Buyers have come to expect more amenities in subcompact offerings, and the Yaris does a nice job of delivering the goods. Today's buyers also look for a vehicle that delivers outstanding fuel economy as well, and the Yaris answers the call with a 1.5-liter four-cylinder engine that produces 106 horsepower at 6,000 RPM and 103 pound-feet of torque at 4,200 revs. That's not a lot of juice compared to the 138-hp Chevrolet Sonic or the 117-hp Honda Fit, but the Yaris weighs in at only 2,295 pounds – almost 250 pounds lighter than the Honda and over 400 pounds less than the hatchback Chevy.
Even with its weight savings, the Yaris is still low on power compared to its rivals. Engineers have made up for the power deficit somewhat by gearing the five-speed manual model for spirited driving – at least in urban settings. The Yaris feels downright sprightly from a dead stop up to about 40 miles per hour, and Toyota's official 0-60 time is a reasonable 9.4 seconds. Unfortunately, those engineers haven't managed the same trick out on the open road – the 1.5-liter is a dud when trying to execute a pass on the interstate. And it's not like you can downshift to third gear to outpace slower traffic, because the little four is wailing away near redline the moment the clutch is released, and fourth often isn't enough help.
We weren't expecting a lot out of 105 horses, but we did have reason to hope for more excitement in the handling department. The reason for our optimism? Toyota says this SE model features a 20-percent stiffer chassis than the rest of the 2012 Yaris lineup, along with niceties like rear disc brakes shrouded by fatter tires. The sport-tuned independent MacPherson strut front suspension and torsion-beam rear setup do a fine job of keeping the Yaris planted, and it certainly helps that there's only 2,295 pounds to toss around.
The SE also boasts sport-calibrated electronic power steering. The wheel actually has good weight to it, though we'd prefer a broader spectrum of power assist variance to differentiate between grocery store parking lot cornering and taking tight turns at speed. When it comes time to chuck the Yaris into a corner, the experience can be a bit unnerving thanks to the seats. Because the front chairs are jacked up to give the driver an elevated seating position, tackling a winding road with gusto is a bit like like trying to slalom in a lawn chair. Also odd is the long-throw five-speed shifter, which sits at knee level and never quite manages to feel like a natural extension of the right hand.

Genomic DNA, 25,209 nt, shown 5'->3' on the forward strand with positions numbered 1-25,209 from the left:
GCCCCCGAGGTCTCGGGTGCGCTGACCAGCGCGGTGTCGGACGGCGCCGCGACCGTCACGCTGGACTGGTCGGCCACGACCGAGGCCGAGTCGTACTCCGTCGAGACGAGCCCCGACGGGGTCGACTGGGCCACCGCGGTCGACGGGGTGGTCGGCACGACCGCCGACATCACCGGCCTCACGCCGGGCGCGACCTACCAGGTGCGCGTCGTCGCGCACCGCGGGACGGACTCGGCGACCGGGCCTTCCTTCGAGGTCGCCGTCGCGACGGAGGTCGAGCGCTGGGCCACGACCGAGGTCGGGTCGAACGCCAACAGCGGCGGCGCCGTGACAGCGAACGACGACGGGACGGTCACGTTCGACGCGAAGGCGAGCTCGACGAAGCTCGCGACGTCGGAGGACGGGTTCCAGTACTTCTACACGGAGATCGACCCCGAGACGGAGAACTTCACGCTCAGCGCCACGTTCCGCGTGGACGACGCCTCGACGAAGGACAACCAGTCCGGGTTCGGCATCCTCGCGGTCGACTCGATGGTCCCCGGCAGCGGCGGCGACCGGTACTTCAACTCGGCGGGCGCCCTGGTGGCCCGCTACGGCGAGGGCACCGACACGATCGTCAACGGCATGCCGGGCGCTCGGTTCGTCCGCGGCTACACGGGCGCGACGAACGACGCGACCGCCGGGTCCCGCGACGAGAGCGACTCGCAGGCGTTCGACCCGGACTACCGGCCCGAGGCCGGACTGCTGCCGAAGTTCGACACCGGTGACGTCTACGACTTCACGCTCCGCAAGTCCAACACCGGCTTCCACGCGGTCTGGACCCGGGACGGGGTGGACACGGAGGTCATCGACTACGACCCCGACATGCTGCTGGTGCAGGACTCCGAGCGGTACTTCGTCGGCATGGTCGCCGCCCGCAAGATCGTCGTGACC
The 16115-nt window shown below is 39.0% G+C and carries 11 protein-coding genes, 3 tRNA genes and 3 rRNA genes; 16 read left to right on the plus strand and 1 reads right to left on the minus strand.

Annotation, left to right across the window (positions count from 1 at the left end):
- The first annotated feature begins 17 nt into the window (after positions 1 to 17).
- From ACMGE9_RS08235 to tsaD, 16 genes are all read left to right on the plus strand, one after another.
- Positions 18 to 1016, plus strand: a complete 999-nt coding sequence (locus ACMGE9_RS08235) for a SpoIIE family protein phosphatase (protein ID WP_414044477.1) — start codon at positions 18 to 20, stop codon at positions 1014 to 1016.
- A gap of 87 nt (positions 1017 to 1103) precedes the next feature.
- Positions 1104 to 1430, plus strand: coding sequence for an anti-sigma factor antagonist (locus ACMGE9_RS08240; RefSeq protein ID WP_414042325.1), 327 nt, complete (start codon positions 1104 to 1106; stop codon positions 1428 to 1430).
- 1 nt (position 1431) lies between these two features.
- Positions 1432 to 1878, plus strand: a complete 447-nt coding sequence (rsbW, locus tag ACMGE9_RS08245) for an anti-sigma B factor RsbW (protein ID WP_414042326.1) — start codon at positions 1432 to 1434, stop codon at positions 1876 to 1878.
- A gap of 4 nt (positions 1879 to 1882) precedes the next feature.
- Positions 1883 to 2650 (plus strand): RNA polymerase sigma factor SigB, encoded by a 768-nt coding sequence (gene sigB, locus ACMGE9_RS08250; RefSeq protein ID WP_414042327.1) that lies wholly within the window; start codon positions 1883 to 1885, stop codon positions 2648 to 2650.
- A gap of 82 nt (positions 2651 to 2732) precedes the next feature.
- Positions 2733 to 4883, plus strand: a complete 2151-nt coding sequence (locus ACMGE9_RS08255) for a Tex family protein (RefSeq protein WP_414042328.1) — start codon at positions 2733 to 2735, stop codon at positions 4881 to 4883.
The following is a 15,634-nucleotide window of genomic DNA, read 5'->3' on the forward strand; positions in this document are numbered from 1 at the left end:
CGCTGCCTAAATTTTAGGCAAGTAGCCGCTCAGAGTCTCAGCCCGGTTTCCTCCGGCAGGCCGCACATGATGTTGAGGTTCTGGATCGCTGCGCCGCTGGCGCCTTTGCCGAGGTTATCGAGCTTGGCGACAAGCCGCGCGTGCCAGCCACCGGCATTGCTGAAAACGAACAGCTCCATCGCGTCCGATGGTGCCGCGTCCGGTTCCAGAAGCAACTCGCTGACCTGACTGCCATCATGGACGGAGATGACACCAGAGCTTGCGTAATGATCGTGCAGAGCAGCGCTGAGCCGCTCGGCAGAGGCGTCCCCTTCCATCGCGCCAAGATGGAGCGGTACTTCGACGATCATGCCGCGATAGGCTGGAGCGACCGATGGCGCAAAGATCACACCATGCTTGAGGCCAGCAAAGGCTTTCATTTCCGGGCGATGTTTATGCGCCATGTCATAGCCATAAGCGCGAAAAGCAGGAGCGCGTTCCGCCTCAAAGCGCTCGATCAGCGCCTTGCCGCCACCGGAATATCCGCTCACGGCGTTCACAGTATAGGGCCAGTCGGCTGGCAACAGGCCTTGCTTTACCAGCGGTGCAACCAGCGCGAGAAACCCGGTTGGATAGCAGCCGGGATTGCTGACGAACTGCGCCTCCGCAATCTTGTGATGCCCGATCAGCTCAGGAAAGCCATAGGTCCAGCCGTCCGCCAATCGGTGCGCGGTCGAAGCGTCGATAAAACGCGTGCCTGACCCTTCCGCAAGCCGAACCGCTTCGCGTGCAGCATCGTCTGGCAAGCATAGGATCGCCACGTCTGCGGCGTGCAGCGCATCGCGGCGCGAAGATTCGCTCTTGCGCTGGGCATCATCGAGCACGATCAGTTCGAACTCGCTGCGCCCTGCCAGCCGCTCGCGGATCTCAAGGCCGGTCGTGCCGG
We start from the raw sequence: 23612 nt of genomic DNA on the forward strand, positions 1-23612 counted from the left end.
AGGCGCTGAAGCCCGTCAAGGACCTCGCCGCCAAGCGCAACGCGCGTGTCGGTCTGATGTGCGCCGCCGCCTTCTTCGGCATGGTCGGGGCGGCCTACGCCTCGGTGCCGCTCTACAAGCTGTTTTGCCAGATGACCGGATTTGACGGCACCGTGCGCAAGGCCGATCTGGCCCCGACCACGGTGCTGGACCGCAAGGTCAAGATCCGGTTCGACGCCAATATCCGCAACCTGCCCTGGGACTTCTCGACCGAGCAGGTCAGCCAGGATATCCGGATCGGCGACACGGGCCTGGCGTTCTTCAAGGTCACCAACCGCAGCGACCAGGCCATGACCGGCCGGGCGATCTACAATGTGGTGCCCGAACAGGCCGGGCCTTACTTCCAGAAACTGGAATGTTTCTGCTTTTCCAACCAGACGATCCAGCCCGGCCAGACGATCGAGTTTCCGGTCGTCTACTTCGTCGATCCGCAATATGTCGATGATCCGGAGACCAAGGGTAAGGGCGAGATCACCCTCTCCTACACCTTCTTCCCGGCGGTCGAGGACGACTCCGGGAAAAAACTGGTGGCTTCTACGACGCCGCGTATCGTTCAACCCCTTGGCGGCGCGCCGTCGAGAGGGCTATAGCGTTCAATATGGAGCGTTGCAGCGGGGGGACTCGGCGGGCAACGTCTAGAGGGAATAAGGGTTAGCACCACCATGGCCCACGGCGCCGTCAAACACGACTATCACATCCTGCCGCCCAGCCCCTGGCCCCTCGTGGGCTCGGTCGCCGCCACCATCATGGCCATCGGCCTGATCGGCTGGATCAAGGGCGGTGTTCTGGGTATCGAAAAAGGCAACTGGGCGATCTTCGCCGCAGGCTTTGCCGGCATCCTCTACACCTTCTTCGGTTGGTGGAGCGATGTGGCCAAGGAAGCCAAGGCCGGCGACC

It took us a few days to get used to the Yaris' unique driving position, but we instantly grew accustomed to its 34.5 miles per gallon. That's what we averaged during a week of mixed driving, a figure that splits the EPA's 33 miles per gallon city / 38 mpg highway estimates right down the middle.
Overall, the 2012 Yaris is a significant upgrade over its predecessor, with noticeable improvements inside and out. It's better looking, better equipped and better to drive. Unfortunately, enthusiasts still probably won't be compelled to consider this Yaris, mostly because of a serious power deficit compared to rivals from Honda, Ford, Chevrolet, Nissan and, well, just about every other serious subcompact on the market. That's something of a shame, because the Toyota's chassis is well executed in SE guise. Of course, even if enthusiasts don't bite, something tells us Toyota will have an easier time selling its entry-level hatchback than its Japanese rivals... if only because of the badge on the back.